Cover of original Crisco cookbook, 1912. Crisco was made by hydrogenating cottonseed oil. The formula was revised in the 2000s and now has only a small amount of trans fat.
Wilhelm Normann patented the hydrogenation of liquid oils in 1902
Conversion of cis to trans fatty acids in partial hydrogenation
Reference ranges for blood tests, showing usual ranges for triglycerides (increasing with age) in orange at right.

Plants and fish oil generally contain a higher proportion of unsaturated acids, although there are exceptions such as coconut oil and palm kernel oil.

Lauric acid

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Saturated fatty acid with a 12-carbon atom chain, thus having many properties of medium-chain fatty acids, is a bright white, powdery solid with a faint odor of bay oil or soap.

Saturated fatty acid with a 12-carbon atom chain, thus having many properties of medium-chain fatty acids, is a bright white, powdery solid with a faint odor of bay oil or soap.

Lauric acid, as a component of triglycerides, comprises about half of the fatty-acid content in coconut milk, coconut oil, laurel oil, and palm kernel oil (not to be confused with palm oil), Otherwise, it is relatively uncommon.

Coconut milk

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Opaque, milky-white liquid extracted from the grated pulp of mature coconuts.

Opaque, milky-white liquid extracted from the grated pulp of mature coconuts.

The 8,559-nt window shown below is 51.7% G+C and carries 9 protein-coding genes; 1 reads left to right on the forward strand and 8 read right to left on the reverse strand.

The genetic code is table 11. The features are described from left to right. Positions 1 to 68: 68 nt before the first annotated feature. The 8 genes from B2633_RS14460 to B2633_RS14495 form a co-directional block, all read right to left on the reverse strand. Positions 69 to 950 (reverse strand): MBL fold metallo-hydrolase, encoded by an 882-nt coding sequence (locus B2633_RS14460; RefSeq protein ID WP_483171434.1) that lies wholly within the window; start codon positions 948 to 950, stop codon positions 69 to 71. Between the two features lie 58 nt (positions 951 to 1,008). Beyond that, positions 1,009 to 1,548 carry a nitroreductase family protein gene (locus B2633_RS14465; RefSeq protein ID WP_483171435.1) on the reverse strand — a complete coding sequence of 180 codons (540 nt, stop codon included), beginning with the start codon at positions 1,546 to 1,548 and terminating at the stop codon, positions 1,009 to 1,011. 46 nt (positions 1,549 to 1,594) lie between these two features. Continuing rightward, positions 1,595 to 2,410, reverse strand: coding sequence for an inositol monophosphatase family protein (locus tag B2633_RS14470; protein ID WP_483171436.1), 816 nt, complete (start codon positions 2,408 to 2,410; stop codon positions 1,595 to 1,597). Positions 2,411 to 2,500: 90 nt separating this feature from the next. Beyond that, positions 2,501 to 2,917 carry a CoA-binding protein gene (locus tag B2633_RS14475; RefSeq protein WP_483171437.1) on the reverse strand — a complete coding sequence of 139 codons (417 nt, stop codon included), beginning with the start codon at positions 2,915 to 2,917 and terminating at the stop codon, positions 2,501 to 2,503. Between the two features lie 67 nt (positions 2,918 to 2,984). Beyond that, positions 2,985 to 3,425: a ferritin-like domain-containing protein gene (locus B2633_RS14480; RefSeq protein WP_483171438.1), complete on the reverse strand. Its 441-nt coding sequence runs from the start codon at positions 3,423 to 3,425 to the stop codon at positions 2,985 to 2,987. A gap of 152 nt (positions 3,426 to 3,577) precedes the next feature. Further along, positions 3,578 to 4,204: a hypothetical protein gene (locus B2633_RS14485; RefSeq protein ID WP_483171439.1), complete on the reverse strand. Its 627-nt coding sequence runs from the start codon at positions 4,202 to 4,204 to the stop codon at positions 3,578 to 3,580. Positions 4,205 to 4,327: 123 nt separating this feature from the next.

Coconut being grated
Grated coconut being pressed through cheesecloth
Thick coconut cream derived from the first pressings of the grated coconut
Traditional coconut grater
Mechanical coconut grinder
Thai coconut flesh used to process then package coconut milk in a 400 ml tin
A carton of coconut milk beverage, a milk substitute
Coconut curd latik, a byproduct of traditional coconut oil production from simmered coconut milk
Kaya coconut jam, made with coconut milk, sugar, and eggs
Adobong Manók sa Gatâ, a variant of chicken adobo with coconut milk.
Cendol, a green jelly drink in iced coconut milk and palm sugar

The opacity and rich taste of coconut milk are due to its high oil content, most of which is saturated fat.

Vegetable oil

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Vegetable oils, or vegetable fats, are oils extracted from seeds or from other parts of fruits.

Vegetable oils, or vegetable fats, are oils extracted from seeds or from other parts of fruits.

Such oils include both the major cooking oils – soybean, rapeseed, canola, sunflower, safflower, peanut, cottonseed, etc. – and tropical oils, such as coconut, palm, and rice bran.

Capric acid

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Saturated fatty acid, medium-chain fatty acid , and carboxylic acid.

Saturated fatty acid, medium-chain fatty acid , and carboxylic acid.

Capric acid occurs naturally in coconut oil (about 10%) and palm kernel oil (about 4%), otherwise it is uncommon in typical seed oils.

Caprylic acid

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Saturated fatty acid, medium-chain fatty acid (MCFA), and carboxylic acid.

Saturated fatty acid, medium-chain fatty acid (MCFA), and carboxylic acid.

Its compounds are found naturally in the milk of various mammals and as a minor constituent of coconut oil and palm kernel oil.